Practicum: Elkline GmbH
Practicum: Elkline GmbH
Sustainability Focus of the Piece:
This practicum focused on finding sustainable material alternatives and methods for the company’s current use of low density polyethylene bags (aka polybags) used at all of their global production facilities. Near, middle and far term goals were considered.
Objective Focus of the Piece:
This final research presentation focused on proposing alternative materials, systems and new company infrastructure ideas for the current low density polyethylene product bags and mailers used for t-shirts coming mainly from India.
Frameworks such as Triple Top Line (Ecology, Equity, Economy), The Natural Step, Biomimicry, and Cradle to Cradle where considered.
Inspiration was also taken from the Sustainable Packaging Coalition, O2’s 5 R’s of Great Design, and the book Packaging Sustainability by Wendy Jedlicka.
Tools such as the Okala Life Cycle Impact assessment (bill of materials), systems thinking, and Biomimcry’s Ask Nature were used.
Specific Task for Practicum
Understand the total, but focus on strictly primary and secondary packaging for organic t-shirt production coming from India.
Aligning Packaging with Company Values
A key position for the packaging design was that it matched Elkline’s company values, and new brand development.
As shown here, what came from the initial research is that company goals and current packaging goals were not aligned when stakeholder priorities were defined.
Packaging had many needs that came from the diverse stakeholders — from the warehouse, to producers to transporters, buyers, marketers and customers. The key was to hear them all out and get an understanding of needs from each perspective. The solution would need everyones input to be successful.
Some needs included for both product polybag and product mailer:
Needs to take as less space as possible for storage before use
Handling needs to be easy
Needs to have access to barcodes/clothing labels
Needs to protect item from damage and dirt
Concerns that it may need to remain transparent for product visibility
Needs to look presentable. If it looks bad, its thrown away.
Needs to be flat, rectangular, box-like to fit within standard transportation company requirements—cannot be cylindrical or triangular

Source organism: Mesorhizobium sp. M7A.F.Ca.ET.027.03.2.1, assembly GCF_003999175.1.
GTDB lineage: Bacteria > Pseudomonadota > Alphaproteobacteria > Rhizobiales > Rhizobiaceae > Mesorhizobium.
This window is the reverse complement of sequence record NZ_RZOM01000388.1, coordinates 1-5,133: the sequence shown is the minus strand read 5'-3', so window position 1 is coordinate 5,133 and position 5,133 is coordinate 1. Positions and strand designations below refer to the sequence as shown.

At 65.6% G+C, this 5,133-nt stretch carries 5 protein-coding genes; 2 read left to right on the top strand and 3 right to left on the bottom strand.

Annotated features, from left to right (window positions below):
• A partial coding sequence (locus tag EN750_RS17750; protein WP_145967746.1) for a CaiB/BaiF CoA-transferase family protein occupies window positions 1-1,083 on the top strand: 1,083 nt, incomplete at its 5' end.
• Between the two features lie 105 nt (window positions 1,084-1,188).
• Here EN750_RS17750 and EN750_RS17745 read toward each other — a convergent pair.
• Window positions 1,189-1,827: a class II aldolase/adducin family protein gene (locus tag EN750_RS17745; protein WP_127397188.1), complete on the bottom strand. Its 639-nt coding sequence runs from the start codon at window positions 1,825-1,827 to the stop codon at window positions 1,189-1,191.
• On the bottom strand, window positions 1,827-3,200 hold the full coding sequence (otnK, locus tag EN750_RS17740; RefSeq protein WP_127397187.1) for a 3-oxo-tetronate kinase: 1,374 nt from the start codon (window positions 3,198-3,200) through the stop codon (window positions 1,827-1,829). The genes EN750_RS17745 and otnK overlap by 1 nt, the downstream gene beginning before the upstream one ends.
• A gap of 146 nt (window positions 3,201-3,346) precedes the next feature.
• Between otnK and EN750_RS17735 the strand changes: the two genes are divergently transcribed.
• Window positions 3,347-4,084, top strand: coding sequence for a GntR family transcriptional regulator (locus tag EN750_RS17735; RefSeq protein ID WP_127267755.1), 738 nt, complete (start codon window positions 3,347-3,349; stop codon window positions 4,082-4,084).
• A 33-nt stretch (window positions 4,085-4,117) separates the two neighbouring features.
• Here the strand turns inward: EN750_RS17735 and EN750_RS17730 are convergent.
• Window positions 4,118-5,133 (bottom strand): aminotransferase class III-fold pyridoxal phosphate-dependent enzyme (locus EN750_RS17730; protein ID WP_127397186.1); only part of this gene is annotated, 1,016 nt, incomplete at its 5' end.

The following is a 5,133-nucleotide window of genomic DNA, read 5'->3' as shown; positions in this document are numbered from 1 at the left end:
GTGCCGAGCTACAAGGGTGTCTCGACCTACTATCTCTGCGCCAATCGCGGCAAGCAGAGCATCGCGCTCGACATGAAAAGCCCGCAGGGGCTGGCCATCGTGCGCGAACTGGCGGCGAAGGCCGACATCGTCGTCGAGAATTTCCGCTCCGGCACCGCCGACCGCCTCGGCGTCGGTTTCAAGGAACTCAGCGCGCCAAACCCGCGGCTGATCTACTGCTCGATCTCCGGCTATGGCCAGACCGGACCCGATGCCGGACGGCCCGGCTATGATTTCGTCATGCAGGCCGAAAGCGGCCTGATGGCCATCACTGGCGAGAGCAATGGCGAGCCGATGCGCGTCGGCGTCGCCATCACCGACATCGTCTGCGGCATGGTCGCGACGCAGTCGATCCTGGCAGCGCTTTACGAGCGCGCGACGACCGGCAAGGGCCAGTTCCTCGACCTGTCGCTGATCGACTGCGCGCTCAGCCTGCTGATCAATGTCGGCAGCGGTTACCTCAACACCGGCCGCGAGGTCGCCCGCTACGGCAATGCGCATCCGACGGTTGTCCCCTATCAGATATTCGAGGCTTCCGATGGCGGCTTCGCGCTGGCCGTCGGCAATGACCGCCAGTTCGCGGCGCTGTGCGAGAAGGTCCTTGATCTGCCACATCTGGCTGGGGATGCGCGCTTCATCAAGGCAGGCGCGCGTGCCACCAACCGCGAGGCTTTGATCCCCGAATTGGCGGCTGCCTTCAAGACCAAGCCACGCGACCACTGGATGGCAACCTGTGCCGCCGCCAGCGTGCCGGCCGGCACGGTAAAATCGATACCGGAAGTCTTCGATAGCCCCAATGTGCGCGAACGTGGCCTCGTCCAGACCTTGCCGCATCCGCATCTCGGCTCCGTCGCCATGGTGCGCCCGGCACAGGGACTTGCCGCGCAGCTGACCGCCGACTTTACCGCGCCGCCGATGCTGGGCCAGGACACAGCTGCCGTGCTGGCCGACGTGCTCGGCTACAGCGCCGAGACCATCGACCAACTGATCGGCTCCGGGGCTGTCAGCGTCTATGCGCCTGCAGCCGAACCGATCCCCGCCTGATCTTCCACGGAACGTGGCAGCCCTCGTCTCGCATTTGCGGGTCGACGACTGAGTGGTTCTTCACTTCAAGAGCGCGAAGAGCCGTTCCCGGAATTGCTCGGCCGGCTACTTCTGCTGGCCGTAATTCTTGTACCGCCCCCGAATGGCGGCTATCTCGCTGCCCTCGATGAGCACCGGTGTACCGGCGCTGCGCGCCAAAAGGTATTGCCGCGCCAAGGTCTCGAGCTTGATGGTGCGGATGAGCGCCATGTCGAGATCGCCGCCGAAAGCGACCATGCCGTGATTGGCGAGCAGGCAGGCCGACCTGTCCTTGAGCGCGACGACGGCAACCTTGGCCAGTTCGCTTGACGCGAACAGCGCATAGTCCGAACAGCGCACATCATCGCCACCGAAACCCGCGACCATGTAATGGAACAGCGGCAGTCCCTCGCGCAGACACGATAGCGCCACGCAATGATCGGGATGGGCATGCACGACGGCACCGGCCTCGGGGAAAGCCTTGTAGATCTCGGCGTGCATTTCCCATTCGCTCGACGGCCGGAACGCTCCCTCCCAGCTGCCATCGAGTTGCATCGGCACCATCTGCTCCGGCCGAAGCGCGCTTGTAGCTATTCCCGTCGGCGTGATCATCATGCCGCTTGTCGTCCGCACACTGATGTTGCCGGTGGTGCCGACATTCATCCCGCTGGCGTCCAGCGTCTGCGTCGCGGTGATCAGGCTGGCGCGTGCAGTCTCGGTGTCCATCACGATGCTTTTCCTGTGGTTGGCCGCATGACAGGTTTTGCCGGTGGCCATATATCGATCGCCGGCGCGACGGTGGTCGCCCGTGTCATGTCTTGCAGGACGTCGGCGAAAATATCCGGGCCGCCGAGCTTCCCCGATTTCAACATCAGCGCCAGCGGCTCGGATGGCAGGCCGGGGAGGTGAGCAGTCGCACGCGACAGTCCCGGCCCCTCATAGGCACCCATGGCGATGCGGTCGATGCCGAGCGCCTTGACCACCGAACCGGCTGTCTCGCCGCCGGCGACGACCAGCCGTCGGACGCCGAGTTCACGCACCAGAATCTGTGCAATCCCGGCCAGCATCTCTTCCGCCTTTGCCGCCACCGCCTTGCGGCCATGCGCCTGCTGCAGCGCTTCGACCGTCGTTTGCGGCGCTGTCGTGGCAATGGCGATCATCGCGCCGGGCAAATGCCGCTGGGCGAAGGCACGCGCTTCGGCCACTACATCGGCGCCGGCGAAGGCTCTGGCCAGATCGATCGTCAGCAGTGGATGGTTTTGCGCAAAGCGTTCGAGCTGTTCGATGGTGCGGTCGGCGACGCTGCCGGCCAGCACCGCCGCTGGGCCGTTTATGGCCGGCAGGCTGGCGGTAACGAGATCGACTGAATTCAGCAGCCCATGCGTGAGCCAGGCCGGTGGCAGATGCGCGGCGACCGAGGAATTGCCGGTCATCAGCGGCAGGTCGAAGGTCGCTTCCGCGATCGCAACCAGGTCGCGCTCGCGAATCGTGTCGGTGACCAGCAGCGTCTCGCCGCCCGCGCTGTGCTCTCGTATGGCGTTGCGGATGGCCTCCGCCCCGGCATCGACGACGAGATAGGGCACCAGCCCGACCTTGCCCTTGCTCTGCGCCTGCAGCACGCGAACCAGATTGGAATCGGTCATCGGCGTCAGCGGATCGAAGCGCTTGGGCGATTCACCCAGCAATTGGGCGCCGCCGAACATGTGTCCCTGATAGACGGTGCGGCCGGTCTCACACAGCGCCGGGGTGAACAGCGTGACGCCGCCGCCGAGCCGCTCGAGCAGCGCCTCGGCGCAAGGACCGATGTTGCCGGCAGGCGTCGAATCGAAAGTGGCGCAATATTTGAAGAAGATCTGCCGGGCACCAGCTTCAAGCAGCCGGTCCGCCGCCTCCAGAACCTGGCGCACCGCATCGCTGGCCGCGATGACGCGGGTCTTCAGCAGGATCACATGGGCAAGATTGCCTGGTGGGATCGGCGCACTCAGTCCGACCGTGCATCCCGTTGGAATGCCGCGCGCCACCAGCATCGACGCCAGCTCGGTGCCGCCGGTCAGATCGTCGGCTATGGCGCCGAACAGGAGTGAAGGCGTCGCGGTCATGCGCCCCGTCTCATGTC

Needs to work for both online and in-store transport
Product and Package Lifecycle
As you can see from the simplified lifecycle diagrams below that the actual product and the packaging don’t quite match. Finding the red icons —indicating final trash—there are many places where the polybags get tossed, even multiple polybags for one cotton t-shirt, say if an online shopper returns the shirt and it gets sent back with a torn polybag, a new one has to take its place.
What is also something to note which isn’t visually represented here, is the span of time it takes for the end-of-use product to break down and cycle back into purpose. There would be a huge difference between the actual t-shirt lifespan and the polybag, which brings to light the incompatibility the product to packaging is.
Design Inspirations from Nature
In the end, for Focus #1, the product polybag, I presented three packing methods to lessen material waste and one main alternative material best used the resources of the local area of production in India, and something that would be easy to integrate into the current systems in place. There was also a suggested list of alternative materials that could be used instead.
For Focus #2, the poly-mailer, I left them with two options that exemplified a reuse option as well as a single-use alternative. Materials were also noted, with one option of upcycling from current company waste streams.
There is much more research than what I have space to display here, but for confidential purposes, I will not display details here as they relate directly to Elkline. If there are questions or interests in what designs I collected and proposed, please feel free to contact me directly.